Published by DonDavidson on

I want to tell you two stories about forgiveness.

1.      Rachelle Friedman, a bride-to-be, attended her bachelorette party a few days before the wedding. Around midnight she and some of her friends went swimming. A friend playfully pushed her into the pool, but the water was too shallow—she struck her head on the bottom of the pool, breaking her neck and leaving her paralyzed. Rachelle could have held a grudge against the friend who changed her life, but she didn’t. She forgave her.

2       Steven McDonald, a New York City police officer, was shot by a young teenager while on patrol in Central Park, leaving him paralyzed. Rather than being angry or bitter, Steven forgave his attacker, and even corresponded with him while the young man served his prison sentence. Steven explained: “I forgave him because I believe the only thing worse than receiving a bullet in my spine would have been to nurture revenge in my heart.”

The first story illustrates forgiveness based on affection. Rachelle Friedman loved her friend before the accident and continued to love her afterward. That is certainly admirable. But the second story illustrates forgiveness based on charity. Steven McDonald didn’t know the young man who shot him. There was no affection there. But Steven forgave the young man anyway.

The kind of forgiveness Steven McDonald showed is what Jesus had in mind when he said in Matthew 5:43-45:

You have heard that it was said, “You shall love your neighbor and hate your enemy.” But I say to you, love your enemies and pray for those who persecute you, so that you may prove yourselves to be sons of your Father who is in heaven; for He causes His sun to rise on the evil and the good, and sends rain on the righteous and the unrighteous.

Similarly, in Luke 6:32-33, Jesus says:

If you love those who love you, what credit is that to you? For even sinners love those who love them. And if you do good to those who do good to you, what credit is that to you? For even sinners do the same.

Many people, including many non-Christians, would be willing to forgive a friend in Rachelle Friedman’s situation—it was unintentional, and there was a bond of friendship there. But Steven McDonald was deliberately shot by someone he didn’t know. Even many Christians—including myself—would find it difficult to forgive if that happened to them.  Yet that is what we are called to do. As Paul says in Romans chapter 12:

Romans 12:14: “Bless those who persecute you; bless and do not curse.”

Romans 12:17: “Never repay evil for evil to anyone.”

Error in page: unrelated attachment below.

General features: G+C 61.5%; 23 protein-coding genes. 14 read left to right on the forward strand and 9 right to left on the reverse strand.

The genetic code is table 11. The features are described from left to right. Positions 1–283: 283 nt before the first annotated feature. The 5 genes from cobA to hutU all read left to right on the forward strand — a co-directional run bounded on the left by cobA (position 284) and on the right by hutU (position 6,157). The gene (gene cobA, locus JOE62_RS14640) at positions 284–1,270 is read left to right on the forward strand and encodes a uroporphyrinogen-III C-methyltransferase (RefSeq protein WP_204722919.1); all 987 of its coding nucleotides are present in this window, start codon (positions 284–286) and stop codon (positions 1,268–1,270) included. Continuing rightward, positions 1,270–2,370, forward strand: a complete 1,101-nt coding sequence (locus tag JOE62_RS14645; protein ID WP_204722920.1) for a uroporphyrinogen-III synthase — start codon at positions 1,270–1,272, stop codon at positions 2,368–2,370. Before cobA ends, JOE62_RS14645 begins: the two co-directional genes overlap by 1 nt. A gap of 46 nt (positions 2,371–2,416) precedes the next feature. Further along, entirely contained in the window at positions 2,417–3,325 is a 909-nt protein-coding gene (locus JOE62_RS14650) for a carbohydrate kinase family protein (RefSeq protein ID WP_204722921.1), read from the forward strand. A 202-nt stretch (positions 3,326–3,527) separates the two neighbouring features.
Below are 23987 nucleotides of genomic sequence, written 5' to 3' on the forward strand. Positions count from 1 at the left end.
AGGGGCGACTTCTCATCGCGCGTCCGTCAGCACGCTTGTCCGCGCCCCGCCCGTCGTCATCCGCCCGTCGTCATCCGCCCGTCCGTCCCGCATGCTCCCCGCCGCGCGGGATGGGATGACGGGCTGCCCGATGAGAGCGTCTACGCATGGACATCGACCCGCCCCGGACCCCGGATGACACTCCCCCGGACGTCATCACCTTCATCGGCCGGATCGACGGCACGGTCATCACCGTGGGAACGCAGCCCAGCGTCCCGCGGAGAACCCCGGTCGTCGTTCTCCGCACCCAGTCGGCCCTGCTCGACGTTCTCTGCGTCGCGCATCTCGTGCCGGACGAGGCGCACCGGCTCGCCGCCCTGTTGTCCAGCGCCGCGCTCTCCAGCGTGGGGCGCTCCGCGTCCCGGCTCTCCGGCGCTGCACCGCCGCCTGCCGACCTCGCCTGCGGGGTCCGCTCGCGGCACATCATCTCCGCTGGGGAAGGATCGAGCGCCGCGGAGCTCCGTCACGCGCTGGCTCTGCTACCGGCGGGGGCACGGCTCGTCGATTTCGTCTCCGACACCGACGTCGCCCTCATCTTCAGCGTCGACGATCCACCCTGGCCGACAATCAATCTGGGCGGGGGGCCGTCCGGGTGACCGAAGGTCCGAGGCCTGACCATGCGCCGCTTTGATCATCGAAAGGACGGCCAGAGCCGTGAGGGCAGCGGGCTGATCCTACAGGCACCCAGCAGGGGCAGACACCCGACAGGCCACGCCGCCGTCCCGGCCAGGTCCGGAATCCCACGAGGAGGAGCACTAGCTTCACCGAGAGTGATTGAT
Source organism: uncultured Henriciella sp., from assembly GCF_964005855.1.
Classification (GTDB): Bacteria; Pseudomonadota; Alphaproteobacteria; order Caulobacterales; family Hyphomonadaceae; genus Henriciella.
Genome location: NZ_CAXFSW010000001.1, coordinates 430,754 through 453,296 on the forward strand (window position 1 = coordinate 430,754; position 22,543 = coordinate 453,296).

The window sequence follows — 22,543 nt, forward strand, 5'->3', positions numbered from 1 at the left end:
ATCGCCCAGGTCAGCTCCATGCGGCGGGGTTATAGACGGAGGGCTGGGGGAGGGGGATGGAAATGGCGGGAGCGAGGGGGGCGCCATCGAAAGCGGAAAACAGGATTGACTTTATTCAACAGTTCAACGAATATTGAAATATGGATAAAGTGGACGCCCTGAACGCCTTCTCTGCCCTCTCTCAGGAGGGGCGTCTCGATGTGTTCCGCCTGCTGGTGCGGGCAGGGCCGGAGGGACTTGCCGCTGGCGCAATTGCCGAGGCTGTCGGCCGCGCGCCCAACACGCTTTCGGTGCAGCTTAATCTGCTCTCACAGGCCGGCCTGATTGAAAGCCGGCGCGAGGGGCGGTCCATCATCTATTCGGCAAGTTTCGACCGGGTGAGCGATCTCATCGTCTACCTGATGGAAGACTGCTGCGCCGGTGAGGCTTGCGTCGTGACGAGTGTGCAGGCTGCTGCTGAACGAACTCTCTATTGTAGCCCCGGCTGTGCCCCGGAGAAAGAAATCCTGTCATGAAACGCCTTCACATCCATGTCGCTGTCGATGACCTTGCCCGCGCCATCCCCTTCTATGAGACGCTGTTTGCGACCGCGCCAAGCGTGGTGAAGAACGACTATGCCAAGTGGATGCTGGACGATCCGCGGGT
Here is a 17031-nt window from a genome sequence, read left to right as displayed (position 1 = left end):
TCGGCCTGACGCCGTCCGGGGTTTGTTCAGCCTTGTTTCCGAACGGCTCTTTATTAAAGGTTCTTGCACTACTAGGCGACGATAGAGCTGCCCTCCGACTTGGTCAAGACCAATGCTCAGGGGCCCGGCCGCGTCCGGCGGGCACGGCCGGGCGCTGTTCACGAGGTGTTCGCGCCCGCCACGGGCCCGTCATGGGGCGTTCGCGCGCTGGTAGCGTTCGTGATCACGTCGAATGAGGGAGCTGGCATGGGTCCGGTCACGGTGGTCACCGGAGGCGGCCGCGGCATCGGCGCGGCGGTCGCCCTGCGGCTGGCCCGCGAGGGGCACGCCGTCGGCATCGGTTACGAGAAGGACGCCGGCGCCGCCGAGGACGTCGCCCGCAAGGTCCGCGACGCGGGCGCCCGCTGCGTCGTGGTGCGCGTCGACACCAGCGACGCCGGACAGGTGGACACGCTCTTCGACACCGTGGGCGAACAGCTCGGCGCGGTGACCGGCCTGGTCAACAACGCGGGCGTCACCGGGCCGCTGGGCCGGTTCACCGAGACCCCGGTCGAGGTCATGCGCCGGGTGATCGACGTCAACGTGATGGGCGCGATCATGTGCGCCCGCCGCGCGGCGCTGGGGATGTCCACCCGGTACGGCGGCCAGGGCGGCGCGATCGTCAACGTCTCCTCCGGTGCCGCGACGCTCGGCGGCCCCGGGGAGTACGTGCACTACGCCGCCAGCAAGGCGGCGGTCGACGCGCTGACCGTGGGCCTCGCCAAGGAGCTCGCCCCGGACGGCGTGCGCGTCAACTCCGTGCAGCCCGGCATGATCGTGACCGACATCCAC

Indeed, we must go even further, for Paul says that we must not merely refrain from seeking revenge against those who hurt us—we are actually supposed to be kind to them:

Romans 12:20-21:  “ ‘But if your enemy is hungry, feed him; if he is thirsty, give him a drink; for in so doing you will heap burning coals on his head.’ Do not be overcome by evil, but overcome evil with good.”

In Romans 12:20, Paul is quoting from the Old Testament—Proverbs 25:21-22. Showing kindness to enemies is not merely a New Testament concept. We see it in the Old Testament, too—and not just in Proverbs. Exodus 23:4-5 says:

If you encounter your enemy’s ox or his donkey wandering away, you must return it to him. If you see the donkey of one who hates you lying helpless under its load, you shall not leave it helpless for its owner; you must arrange the load with him.

The point of these verses is not that we are to be kind to animals, for then why would it matter who the animal belonged to? The point is that we are to show kindness to an “enemy,” and even to “one who hates you.”

This is also Jesus’ point in his parable about the Good Samaritan in Luke 10:25-37. The Samaritans were descendants of peoples relocated by the Assyrians when they conquered the northern kingdom of Israel and deported the Israelites who were living there. The Samaritans were pagans, and a strong mutual hatred existed between them and the Jews, based on both religious and racial grounds. But Jesus used a Samaritan as the example of how to behave toward an enemy.

God wants us to be kind to enemies for two reasons. First, it might change the other person. It can soften his heart and change his behavior. But of course, that doesn’t always work. The far more important reason is that being kind to an enemy changes us. It frees us from ugly emotions. It frees us from dwelling on the hurt and reopening the wound. It frees us to love instead of hate.

The next time someone hurts you, remember Rachelle Friedman and Steven McDonald. Remember Paul and Proverbs. Remember the Good Samaritan. Then go and do the same.


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